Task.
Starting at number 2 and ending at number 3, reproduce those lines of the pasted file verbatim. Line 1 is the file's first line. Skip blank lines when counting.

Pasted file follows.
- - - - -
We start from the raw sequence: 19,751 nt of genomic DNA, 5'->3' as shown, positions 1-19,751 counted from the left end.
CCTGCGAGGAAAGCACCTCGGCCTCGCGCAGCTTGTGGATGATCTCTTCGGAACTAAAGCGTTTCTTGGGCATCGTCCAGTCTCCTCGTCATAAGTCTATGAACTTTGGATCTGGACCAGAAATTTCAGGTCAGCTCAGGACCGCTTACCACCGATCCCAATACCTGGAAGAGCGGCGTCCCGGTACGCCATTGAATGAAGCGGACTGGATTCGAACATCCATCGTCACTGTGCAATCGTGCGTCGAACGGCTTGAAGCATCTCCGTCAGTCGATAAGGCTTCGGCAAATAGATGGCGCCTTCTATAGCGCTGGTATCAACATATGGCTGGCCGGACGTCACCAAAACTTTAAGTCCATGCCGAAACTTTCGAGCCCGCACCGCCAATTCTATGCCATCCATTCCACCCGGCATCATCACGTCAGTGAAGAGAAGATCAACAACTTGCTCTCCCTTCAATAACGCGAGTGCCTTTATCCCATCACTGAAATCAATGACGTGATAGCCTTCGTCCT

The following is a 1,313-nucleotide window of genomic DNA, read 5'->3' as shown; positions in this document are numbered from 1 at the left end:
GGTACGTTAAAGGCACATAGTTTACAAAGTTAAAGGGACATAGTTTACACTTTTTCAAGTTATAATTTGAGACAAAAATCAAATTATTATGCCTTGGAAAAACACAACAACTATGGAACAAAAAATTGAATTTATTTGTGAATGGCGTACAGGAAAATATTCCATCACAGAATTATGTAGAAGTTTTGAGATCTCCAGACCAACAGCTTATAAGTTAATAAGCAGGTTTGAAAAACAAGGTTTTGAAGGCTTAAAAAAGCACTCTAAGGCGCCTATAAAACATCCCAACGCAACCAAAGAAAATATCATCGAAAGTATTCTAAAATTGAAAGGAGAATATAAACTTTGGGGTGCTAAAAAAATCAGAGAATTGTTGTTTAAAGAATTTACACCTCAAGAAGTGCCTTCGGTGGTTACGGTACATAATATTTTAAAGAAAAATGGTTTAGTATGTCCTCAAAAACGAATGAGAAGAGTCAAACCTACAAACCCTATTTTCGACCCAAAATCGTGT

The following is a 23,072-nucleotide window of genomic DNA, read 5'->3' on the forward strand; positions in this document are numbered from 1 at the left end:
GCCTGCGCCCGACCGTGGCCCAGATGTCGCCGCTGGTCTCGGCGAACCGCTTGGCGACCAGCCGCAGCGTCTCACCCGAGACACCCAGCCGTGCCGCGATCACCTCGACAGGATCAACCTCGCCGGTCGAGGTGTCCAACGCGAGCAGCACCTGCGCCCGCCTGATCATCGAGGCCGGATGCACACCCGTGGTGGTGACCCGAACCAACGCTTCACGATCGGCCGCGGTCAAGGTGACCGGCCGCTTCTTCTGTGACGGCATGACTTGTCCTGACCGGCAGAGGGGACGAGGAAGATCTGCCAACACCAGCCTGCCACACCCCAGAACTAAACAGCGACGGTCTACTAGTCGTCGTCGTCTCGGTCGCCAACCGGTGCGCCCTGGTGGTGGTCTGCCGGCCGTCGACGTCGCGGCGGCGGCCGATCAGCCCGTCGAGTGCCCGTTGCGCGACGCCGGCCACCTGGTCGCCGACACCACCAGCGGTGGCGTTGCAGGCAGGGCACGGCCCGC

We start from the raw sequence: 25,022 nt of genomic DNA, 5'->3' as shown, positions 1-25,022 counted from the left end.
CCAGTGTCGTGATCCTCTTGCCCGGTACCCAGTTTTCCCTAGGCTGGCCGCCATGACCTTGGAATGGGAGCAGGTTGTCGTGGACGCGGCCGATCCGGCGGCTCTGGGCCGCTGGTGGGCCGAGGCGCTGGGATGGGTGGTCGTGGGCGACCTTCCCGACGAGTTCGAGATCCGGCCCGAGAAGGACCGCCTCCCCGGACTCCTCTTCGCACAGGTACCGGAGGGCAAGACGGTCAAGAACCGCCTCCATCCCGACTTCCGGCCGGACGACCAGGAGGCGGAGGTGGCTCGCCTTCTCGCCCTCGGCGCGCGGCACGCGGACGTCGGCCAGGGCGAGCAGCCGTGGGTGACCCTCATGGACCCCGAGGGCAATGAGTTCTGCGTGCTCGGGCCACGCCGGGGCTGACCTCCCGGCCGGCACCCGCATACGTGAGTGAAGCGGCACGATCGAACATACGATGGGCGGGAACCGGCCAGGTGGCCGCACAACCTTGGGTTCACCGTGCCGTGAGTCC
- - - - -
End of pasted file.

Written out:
CCTGCGAGGAAAGCACCTCGGCCTCGCGCAGCTTGTGGATGATCTCTTCGGAACTAAAGCGTTTCTTGGGCATCGTCCAGTCTCCTCGTCATAAGTCTATGAACTTTGGATCTGGACCAGAAATTTCAGGTCAGCTCAGGACCGCTTACCACCGATCCCAATACCTGGAAGAGCGGCGTCCCGGTACGCCATTGAATGAAGCGGACTGGATTCGAACATCCATCGTCACTGTGCAATCGTGCGTCGAACGGCTTGAAGCATCTCCGTCAGTCGATAAGGCTTCGGCAAATAGATGGCGCCTTCTATAGCGCTGGTATCAACATATGGCTGGCCGGACGTCACCAAAACTTTAAGTCCATGCCGAAACTTTCGAGCCCGCACCGCCAATTCTATGCCATCCATTCCACCCGGCATCATCACGTCAGTGAAGAGAAGATCAACAACTTGCTCTCCCTTCAATAACGCGAGTGCCTTTATCCCATCACTGAAATCAATGACGTGATAGCCTTCGTCCT

The following is a 1,313-nucleotide window of genomic DNA, read 5'->3' as shown; positions in this document are numbered from 1 at the left end: